(Continued on Page 1513)

Tuesday, August 12 2003

A lifetime supply

Just finished adjusting the trigger on my Remington 700. It now has a crisp 2.5-pound trigger pull, a vast improvement over the creepy 6-pounder it came with. It’s an easy, safe procedure, but the final step involved something I don’t keep around the house: nail polish.

After a leisurely walk to the grocery store in the middle of the night, I am the proud owner of a half-ounce bottle of Maybelline Infinite Shine Clear Extended Wear Base And Topcoat. Sealing the threads on the trigger-adjustment screws required approximately a third of a drop of the stuff, suggesting that I have enough left over to fix about a thousand rifles. Which is about a thousand more than I own.

I suppose I could always use the rest to seal the quick-and-dirty paint job I do for my D&D miniatures (prime gray, paint black, drybrush metallic, done!).

Sunday, August 17 2003

An accidental “arsenal”

Every once in a while, after some poor schmuck has been arrested (maybe for a good reason, maybe not), some official will announce breathlessly that a search of his home turned up “thousands of rounds of ammunition.” This sounds impressive, until you realize that a box of 500 rounds of .22 Long Rifle — by far the most popular ammo in the country — is about the size and weight of a brick, and costs less than $25.

A few days ago, anticipating the release of my new Buck Mark, I picked up a brick of .22 so I’d have something to feed it. Tonight, I went through some boxes that had remained sealed through my last two moves. Imagine my surprise when I found four bricks inside. I think two of them were an impulse buy at a 24-hour grocery in Ohio, which makes them at least ten years old.

Obviously I’ll need to invite some friends along when I go to the range.

Clues for the candidates, part 1

While browsing the list of potential California governors, I decided to take a quick peek at their web sites, and since they’re in alphabetical order, one of the first ones I hit was Brooke Adams.

Summary: she’s young, pretty, not a socialist, not a member of the Religious Right, and seems to grasp the major tax-and-spend problems in California. If she weren’t clueless on the subject of gun control, I’d be willing to back her.

(Continued on Page 1527)

Monday, August 18 2003

If it saves just one life…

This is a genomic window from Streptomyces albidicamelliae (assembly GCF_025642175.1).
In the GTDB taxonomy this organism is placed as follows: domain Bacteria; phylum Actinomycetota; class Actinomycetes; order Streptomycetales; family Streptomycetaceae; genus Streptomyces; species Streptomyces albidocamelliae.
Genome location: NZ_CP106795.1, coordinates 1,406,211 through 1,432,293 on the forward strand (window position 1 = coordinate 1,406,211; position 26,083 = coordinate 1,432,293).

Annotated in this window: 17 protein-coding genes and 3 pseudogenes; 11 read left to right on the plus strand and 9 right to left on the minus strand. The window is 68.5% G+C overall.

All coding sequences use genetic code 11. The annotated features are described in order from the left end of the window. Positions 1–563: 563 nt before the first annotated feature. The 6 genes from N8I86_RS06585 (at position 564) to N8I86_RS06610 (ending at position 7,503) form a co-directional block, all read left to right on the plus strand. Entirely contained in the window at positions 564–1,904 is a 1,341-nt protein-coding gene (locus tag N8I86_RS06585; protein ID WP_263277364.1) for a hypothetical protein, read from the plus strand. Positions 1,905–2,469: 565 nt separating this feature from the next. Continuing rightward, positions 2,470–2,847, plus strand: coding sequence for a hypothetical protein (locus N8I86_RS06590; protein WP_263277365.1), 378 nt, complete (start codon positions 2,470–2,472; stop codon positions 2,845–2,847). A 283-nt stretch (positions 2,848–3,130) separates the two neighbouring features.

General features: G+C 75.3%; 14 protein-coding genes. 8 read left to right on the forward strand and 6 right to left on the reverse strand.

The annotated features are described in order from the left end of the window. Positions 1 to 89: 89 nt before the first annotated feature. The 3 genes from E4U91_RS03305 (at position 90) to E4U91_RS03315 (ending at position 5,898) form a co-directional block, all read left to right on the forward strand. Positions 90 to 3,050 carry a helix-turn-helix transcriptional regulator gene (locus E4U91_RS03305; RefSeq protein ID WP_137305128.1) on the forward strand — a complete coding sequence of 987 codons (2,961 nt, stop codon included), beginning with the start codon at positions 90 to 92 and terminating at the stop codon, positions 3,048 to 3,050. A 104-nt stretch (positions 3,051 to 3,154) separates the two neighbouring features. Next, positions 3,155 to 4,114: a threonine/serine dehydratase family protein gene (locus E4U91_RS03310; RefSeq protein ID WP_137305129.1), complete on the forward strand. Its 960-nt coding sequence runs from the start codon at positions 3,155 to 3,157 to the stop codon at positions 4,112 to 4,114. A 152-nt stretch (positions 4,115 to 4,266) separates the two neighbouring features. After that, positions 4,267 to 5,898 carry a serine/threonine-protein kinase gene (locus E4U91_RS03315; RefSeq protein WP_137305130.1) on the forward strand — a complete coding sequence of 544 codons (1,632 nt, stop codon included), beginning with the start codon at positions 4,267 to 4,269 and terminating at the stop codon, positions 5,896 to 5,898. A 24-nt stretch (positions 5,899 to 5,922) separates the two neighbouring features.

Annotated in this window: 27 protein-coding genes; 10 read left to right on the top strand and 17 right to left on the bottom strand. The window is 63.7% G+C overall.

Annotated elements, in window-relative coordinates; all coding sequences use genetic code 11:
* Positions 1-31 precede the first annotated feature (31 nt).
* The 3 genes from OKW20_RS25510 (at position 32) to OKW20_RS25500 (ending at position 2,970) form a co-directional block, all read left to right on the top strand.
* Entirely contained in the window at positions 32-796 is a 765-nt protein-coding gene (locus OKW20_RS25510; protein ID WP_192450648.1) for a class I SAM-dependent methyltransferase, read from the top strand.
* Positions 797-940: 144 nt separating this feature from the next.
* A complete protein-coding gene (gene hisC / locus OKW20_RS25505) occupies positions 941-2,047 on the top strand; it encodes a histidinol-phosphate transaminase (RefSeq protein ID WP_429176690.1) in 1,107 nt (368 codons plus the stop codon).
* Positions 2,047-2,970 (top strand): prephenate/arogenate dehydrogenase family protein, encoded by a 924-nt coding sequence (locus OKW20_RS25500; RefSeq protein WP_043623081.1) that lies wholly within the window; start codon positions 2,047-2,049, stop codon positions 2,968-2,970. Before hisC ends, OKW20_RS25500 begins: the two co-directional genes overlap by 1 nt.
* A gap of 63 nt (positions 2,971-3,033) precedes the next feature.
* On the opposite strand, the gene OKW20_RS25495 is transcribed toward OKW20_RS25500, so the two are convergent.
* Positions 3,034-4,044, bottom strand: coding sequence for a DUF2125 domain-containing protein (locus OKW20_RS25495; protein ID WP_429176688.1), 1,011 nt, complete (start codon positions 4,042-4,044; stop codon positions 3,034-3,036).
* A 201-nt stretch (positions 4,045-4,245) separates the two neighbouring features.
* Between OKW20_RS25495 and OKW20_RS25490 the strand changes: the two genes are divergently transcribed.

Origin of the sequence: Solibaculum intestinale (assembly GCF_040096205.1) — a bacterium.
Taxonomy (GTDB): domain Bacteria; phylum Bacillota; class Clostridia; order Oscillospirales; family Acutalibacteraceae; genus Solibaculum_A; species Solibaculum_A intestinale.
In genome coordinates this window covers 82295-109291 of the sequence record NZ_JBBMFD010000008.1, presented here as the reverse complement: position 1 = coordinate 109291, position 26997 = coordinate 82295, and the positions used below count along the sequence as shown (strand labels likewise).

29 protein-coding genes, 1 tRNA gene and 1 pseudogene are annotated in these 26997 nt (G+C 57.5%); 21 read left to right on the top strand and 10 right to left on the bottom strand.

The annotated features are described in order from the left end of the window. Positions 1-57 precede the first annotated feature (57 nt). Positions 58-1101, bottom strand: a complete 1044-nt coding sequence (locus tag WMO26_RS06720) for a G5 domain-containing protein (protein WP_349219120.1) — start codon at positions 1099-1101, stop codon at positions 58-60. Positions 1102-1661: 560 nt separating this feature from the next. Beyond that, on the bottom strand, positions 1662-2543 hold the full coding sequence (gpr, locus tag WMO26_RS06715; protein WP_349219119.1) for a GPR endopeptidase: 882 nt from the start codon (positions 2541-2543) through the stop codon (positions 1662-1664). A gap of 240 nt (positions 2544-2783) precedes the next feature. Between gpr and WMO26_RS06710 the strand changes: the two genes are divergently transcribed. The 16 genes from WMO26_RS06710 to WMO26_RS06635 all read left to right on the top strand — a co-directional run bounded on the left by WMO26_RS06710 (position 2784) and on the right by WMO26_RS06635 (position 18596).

Earlier, I mentioned that the common claims about a kids-and-guns “crisis” are largely based on baldfaced lies, particularly when they talk about small children finding a gun and shooting themselves or a playmate. California activists used this myth to pass safe-storage laws mandating trigger locks, lock-boxes, gun safes, safety testing for buyers, and safety testing for all handguns sold in the state, and every year they ask for more.

Unfortunately, the number of children aged 0-14 who died in gun accidents in California in 1999 was… one (source: National Center for Health Statistics; total gun-accident deaths were 47). Note that this is the same year that all those “safety” laws were passed, which gun-control advocates promised would protect children.

Protect them from what, exactly?

Wednesday, August 27 2003

Zapper Stinger Moderator Velocitor Thunderbolt Yellow Jacket

Is it just me, or are the people marketing .22LR ammo getting a little silly in their product names?

[and yes, I know some of these have been around for a while, but it was seeing them neatly lined up in a row that got to me]

Saturday, August 30 2003

Boyfriend syndrome

It’s a familiar sight for anyone who shoots at a public pistol range: a man and a woman come in together so he can teach her to shoot, and he gives her a loud, hard-kicking gun and incompetent instruction. Usually he’s a terrible shot himself, and sometimes he’s a danger to himself and others. His real goal, conscious or not, is to convince her that guns are a “guy thing,” and she should let him be her protector and champion.